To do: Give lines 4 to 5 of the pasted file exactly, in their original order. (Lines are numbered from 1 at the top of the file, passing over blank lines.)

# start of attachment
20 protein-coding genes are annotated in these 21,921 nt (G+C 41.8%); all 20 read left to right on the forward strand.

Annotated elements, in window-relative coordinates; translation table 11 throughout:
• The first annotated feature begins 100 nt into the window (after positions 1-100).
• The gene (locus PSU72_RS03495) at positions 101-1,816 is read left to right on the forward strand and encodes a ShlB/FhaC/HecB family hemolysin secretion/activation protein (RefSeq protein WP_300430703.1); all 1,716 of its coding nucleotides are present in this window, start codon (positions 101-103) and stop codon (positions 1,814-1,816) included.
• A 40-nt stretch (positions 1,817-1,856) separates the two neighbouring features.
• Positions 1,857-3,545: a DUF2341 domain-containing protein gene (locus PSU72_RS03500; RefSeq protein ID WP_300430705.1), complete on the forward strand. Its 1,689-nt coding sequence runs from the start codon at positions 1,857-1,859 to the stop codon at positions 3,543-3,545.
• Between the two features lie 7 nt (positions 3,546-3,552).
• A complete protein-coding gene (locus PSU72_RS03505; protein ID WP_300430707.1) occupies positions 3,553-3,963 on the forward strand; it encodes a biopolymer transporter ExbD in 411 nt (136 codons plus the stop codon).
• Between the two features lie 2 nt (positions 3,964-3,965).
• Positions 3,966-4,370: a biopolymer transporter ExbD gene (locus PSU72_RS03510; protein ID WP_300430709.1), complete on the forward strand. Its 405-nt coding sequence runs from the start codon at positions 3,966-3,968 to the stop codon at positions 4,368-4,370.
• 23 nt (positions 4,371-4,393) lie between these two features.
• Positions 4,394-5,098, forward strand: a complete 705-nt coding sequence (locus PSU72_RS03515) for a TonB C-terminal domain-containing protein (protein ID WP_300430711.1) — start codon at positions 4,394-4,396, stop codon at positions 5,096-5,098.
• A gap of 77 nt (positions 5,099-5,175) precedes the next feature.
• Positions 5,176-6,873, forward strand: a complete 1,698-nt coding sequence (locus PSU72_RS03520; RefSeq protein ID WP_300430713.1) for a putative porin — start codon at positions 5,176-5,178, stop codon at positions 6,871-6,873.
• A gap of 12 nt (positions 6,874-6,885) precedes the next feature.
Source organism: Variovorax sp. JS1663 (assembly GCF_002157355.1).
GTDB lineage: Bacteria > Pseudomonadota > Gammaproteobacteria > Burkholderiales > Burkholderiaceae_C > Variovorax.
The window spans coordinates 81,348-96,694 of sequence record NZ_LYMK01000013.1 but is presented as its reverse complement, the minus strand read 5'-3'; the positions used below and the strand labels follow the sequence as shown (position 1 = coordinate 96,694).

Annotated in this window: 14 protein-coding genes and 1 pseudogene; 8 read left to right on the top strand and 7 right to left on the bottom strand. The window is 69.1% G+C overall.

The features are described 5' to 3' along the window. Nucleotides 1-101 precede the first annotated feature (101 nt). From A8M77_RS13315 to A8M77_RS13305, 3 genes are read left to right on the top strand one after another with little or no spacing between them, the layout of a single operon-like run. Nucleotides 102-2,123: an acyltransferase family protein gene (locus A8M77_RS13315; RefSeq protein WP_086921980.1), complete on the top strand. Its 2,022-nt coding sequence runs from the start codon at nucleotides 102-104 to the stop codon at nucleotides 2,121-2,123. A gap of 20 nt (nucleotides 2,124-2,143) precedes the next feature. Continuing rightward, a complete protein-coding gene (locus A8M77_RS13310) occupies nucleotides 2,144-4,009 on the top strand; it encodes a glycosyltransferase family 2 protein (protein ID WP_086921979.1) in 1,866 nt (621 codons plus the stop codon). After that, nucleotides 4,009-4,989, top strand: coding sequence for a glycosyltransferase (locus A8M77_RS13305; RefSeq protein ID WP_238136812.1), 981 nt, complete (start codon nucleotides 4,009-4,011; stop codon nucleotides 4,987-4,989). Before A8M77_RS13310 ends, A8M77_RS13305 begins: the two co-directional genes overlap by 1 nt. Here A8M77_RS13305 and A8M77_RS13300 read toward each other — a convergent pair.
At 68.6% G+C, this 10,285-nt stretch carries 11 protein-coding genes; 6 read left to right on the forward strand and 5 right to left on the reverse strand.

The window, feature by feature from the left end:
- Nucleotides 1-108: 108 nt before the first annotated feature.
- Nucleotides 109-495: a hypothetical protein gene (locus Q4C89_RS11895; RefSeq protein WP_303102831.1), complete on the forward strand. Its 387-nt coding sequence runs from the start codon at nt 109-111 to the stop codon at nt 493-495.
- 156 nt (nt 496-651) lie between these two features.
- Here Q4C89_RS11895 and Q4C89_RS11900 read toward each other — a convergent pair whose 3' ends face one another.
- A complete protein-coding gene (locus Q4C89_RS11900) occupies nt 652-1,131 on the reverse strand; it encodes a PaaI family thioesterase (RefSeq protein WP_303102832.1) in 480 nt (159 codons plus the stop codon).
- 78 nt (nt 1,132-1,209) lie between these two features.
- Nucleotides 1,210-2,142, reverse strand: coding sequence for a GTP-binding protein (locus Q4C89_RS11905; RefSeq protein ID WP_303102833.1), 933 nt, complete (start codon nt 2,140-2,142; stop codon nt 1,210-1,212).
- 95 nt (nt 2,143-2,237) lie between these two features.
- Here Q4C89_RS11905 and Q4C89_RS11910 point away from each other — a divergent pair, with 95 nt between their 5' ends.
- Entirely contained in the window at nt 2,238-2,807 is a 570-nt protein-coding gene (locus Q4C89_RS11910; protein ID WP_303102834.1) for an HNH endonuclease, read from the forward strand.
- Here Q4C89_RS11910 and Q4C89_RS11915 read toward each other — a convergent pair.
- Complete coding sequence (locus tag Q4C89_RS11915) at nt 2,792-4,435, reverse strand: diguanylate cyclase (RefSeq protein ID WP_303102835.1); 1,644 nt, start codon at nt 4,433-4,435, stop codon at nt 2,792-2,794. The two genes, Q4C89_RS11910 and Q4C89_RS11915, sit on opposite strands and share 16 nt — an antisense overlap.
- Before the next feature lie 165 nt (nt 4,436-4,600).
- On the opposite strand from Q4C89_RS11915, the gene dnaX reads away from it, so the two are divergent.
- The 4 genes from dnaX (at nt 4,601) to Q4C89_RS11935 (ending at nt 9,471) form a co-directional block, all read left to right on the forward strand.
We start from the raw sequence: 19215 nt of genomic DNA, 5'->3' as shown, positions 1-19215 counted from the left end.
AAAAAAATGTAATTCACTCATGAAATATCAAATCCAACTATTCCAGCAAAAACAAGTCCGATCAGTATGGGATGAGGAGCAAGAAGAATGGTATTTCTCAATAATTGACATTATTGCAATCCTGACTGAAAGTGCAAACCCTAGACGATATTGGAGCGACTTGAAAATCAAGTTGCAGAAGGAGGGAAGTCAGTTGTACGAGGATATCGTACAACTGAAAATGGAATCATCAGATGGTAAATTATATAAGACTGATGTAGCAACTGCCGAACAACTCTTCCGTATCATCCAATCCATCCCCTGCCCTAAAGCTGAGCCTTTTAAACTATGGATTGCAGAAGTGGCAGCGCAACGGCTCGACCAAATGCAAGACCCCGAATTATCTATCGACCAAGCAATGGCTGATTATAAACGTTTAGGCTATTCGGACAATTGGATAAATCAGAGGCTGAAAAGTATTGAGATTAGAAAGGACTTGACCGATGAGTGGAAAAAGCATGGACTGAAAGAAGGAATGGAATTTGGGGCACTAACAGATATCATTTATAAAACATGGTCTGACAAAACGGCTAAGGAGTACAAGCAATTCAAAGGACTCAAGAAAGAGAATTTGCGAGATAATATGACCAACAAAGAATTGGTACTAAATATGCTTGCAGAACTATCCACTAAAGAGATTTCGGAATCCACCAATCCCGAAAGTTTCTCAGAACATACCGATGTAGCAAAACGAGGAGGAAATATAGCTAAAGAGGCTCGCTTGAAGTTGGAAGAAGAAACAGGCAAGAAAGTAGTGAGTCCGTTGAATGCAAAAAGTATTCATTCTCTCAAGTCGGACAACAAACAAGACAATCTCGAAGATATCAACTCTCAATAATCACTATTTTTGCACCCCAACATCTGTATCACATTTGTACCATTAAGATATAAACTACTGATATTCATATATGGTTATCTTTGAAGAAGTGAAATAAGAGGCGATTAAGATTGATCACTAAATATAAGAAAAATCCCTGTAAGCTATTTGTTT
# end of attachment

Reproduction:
• The gene (locus PSU72_RS03495) at positions 101-1,816 is read left to right on the forward strand and encodes a ShlB/FhaC/HecB family hemolysin secretion/activation protein (RefSeq protein WP_300430703.1); all 1,716 of its coding nucleotides are present in this window, start codon (positions 101-103) and stop codon (positions 1,814-1,816) included.
• A 40-nt stretch (positions 1,817-1,856) separates the two neighbouring features.